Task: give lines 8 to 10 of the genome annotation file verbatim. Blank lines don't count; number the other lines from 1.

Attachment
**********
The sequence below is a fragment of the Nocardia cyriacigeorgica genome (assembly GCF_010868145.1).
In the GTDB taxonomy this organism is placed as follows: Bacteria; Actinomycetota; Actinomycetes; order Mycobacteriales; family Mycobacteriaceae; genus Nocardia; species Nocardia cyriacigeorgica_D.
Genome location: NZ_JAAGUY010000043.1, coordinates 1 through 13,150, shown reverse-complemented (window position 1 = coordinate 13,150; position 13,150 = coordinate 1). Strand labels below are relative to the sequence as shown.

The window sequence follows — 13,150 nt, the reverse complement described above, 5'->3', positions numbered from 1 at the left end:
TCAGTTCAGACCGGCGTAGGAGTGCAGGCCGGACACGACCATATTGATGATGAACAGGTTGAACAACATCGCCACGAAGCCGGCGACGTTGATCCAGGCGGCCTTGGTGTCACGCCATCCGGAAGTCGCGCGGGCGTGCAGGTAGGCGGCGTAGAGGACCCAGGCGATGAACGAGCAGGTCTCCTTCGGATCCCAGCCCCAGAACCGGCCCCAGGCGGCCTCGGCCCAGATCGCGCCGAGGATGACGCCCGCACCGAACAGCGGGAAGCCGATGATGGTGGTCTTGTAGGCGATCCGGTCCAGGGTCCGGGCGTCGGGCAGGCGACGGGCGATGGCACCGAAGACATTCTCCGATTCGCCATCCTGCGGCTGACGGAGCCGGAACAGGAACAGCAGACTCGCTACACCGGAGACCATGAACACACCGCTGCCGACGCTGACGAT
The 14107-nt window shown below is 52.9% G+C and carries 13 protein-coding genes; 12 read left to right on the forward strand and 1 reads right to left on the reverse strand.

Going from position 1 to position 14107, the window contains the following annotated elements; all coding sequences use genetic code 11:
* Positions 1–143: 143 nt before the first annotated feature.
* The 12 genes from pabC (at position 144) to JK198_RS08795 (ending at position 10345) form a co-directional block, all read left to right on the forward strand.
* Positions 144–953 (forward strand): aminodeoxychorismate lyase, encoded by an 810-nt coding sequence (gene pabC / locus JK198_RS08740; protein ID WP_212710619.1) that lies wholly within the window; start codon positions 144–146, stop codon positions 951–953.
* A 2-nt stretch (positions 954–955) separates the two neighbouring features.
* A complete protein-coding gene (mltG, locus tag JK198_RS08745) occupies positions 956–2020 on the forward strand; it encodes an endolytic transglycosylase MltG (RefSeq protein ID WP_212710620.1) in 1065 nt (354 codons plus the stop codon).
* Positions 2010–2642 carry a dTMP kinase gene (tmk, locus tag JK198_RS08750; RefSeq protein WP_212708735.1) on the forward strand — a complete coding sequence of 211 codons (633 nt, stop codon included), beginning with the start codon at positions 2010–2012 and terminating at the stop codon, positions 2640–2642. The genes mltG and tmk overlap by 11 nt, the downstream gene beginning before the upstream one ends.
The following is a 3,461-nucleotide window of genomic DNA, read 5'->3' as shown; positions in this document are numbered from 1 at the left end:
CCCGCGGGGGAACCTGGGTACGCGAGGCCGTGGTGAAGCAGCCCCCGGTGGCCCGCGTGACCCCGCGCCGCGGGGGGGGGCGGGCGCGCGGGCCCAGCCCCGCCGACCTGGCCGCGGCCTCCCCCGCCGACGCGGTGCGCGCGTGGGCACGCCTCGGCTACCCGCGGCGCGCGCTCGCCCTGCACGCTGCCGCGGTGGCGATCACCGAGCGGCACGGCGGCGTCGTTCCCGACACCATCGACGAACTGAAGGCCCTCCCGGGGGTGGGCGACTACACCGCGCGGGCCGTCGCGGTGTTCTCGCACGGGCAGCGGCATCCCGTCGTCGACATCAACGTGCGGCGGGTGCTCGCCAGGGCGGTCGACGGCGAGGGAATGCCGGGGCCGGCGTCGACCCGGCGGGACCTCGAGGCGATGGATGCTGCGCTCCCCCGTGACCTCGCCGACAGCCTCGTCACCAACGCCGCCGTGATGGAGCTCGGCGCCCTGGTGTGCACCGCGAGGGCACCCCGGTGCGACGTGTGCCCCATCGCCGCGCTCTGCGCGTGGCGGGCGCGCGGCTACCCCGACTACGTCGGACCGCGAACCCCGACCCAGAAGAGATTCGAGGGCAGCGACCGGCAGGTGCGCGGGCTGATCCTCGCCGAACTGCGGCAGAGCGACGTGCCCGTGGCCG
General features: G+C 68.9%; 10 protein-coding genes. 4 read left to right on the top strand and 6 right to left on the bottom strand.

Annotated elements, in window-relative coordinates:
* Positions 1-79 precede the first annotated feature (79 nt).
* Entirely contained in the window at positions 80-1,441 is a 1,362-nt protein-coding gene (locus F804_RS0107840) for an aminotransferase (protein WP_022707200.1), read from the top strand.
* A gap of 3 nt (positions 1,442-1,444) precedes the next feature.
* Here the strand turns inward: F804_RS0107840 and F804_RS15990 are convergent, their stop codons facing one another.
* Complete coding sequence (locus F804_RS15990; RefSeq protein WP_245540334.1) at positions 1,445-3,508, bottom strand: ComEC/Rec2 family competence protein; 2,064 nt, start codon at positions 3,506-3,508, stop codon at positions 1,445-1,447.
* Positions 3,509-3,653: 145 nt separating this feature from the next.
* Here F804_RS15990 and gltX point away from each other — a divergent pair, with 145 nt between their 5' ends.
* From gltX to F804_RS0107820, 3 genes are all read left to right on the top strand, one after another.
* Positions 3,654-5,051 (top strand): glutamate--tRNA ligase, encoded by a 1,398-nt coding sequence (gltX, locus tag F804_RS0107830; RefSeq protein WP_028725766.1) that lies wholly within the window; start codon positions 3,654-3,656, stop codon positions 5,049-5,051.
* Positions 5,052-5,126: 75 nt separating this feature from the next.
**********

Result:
* Positions 1–143: 143 nt before the first annotated feature.
* The 12 genes from pabC (at position 144) to JK198_RS08795 (ending at position 10345) form a co-directional block, all read left to right on the forward strand.
* Positions 144–953 (forward strand): aminodeoxychorismate lyase, encoded by an 810-nt coding sequence (gene pabC / locus JK198_RS08740; protein ID WP_212710619.1) that lies wholly within the window; start codon positions 144–146, stop codon positions 951–953.